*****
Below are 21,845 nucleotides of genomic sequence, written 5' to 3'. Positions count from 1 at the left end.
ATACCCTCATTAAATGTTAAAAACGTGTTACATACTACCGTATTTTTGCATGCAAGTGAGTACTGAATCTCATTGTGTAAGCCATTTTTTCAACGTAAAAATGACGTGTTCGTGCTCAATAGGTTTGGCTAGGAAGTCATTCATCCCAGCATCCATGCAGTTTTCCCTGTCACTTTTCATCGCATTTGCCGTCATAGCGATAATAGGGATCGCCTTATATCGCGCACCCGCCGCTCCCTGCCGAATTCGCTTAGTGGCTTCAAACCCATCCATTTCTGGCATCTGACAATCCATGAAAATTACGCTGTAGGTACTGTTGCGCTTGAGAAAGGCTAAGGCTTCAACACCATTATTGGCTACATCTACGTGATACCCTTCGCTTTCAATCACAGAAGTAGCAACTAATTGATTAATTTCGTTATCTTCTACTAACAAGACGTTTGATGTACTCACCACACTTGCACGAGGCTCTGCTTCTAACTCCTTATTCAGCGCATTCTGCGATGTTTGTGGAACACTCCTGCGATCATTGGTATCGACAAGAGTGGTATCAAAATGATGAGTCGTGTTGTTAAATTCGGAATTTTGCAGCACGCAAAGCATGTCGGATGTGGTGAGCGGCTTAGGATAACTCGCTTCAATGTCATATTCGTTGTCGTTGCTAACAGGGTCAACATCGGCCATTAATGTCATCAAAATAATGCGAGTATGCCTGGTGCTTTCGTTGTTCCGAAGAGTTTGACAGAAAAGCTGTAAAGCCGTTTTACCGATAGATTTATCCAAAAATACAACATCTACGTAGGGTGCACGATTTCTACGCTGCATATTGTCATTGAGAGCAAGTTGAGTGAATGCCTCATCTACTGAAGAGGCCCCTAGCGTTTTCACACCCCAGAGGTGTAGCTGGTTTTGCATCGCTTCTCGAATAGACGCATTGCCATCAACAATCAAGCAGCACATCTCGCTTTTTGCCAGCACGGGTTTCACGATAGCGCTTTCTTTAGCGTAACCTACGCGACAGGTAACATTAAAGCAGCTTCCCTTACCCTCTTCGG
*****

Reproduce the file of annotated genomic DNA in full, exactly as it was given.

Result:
Below are 21,845 nucleotides of genomic sequence, written 5' to 3'. Positions count from 1 at the left end.
ATACCCTCATTAAATGTTAAAAACGTGTTACATACTACCGTATTTTTGCATGCAAGTGAGTACTGAATCTCATTGTGTAAGCCATTTTTTCAACGTAAAAATGACGTGTTCGTGCTCAATAGGTTTGGCTAGGAAGTCATTCATCCCAGCATCCATGCAGTTTTCCCTGTCACTTTTCATCGCATTTGCCGTCATAGCGATAATAGGGATCGCCTTATATCGCGCACCCGCCGCTCCCTGCCGAATTCGCTTAGTGGCTTCAAACCCATCCATTTCTGGCATCTGACAATCCATGAAAATTACGCTGTAGGTACTGTTGCGCTTGAGAAAGGCTAAGGCTTCAACACCATTATTGGCTACATCTACGTGATACCCTTCGCTTTCAATCACAGAAGTAGCAACTAATTGATTAATTTCGTTATCTTCTACTAACAAGACGTTTGATGTACTCACCACACTTGCACGAGGCTCTGCTTCTAACTCCTTATTCAGCGCATTCTGCGATGTTTGTGGAACACTCCTGCGATCATTGGTATCGACAAGAGTGGTATCAAAATGATGAGTCGTGTTGTTAAATTCGGAATTTTGCAGCACGCAAAGCATGTCGGATGTGGTGAGCGGCTTAGGATAACTCGCTTCAATGTCATATTCGTTGTCGTTGCTAACAGGGTCAACATCGGCCATTAATGTCATCAAAATAATGCGAGTATGCCTGGTGCTTTCGTTGTTCCGAAGAGTTTGACAGAAAAGCTGTAAAGCCGTTTTACCGATAGATTTATCCAAAAATACAACATCTACGTAGGGTGCACGATTTCTACGCTGCATATTGTCATTGAGAGCAAGTTGAGTGAATGCCTCATCTACTGAAGAGGCCCCTAGCGTTTTCACACCCCAGAGGTGTAGCTGGTTTTGCATCGCTTCTCGAATAGACGCATTGCCATCAACAATCAAGCAGCACATCTCGCTTTTTGCCAGCACGGGTTTCACGATAGCGCTTTCTTTAGCGTAACCTACGCGACAGGTAACATTAAAGCAGCTTCCCTTACCCTCTTCGG